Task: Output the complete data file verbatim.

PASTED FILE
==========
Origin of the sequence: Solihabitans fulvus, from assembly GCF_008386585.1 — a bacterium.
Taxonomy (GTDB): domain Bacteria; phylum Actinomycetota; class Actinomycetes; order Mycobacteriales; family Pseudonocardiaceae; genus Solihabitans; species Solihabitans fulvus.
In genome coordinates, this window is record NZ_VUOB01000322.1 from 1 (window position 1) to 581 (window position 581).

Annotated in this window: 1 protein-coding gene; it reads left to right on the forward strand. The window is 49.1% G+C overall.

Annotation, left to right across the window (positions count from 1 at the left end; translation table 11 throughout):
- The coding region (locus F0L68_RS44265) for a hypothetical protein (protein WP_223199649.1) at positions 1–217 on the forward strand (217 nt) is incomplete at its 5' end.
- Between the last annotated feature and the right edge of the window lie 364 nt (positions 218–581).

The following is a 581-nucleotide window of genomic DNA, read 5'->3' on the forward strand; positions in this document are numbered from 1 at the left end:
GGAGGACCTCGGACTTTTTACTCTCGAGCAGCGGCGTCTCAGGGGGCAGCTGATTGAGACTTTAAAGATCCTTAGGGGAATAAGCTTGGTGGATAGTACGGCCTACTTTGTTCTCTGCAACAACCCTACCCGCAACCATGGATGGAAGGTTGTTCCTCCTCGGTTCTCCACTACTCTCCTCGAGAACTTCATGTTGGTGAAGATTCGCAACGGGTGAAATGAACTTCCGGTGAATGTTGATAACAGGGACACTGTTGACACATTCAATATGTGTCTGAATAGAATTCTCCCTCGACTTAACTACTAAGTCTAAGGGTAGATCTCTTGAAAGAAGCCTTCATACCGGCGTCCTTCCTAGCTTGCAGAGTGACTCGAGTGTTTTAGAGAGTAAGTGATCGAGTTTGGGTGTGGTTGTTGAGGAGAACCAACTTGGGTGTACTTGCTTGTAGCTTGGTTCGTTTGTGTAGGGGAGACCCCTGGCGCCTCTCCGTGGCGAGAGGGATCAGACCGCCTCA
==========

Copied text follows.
Origin of the sequence: Solihabitans fulvus, from assembly GCF_008386585.1 — a bacterium.
Taxonomy (GTDB): domain Bacteria; phylum Actinomycetota; class Actinomycetes; order Mycobacteriales; family Pseudonocardiaceae; genus Solihabitans; species Solihabitans fulvus.
In genome coordinates, this window is record NZ_VUOB01000322.1 from 1 (window position 1) to 581 (window position 581).

Annotated in this window: 1 protein-coding gene; it reads left to right on the forward strand. The window is 49.1% G+C overall.

Annotation, left to right across the window (positions count from 1 at the left end; translation table 11 throughout):
- The coding region (locus F0L68_RS44265) for a hypothetical protein (protein WP_223199649.1) at positions 1–217 on the forward strand (217 nt) is incomplete at its 5' end.
- Between the last annotated feature and the right edge of the window lie 364 nt (positions 218–581).

The following is a 581-nucleotide window of genomic DNA, read 5'->3' on the forward strand; positions in this document are numbered from 1 at the left end:
GGAGGACCTCGGACTTTTTACTCTCGAGCAGCGGCGTCTCAGGGGGCAGCTGATTGAGACTTTAAAGATCCTTAGGGGAATAAGCTTGGTGGATAGTACGGCCTACTTTGTTCTCTGCAACAACCCTACCCGCAACCATGGATGGAAGGTTGTTCCTCCTCGGTTCTCCACTACTCTCCTCGAGAACTTCATGTTGGTGAAGATTCGCAACGGGTGAAATGAACTTCCGGTGAATGTTGATAACAGGGACACTGTTGACACATTCAATATGTGTCTGAATAGAATTCTCCCTCGACTTAACTACTAAGTCTAAGGGTAGATCTCTTGAAAGAAGCCTTCATACCGGCGTCCTTCCTAGCTTGCAGAGTGACTCGAGTGTTTTAGAGAGTAAGTGATCGAGTTTGGGTGTGGTTGTTGAGGAGAACCAACTTGGGTGTACTTGCTTGTAGCTTGGTTCGTTTGTGTAGGGGAGACCCCTGGCGCCTCTCCGTGGCGAGAGGGATCAGACCGCCTCA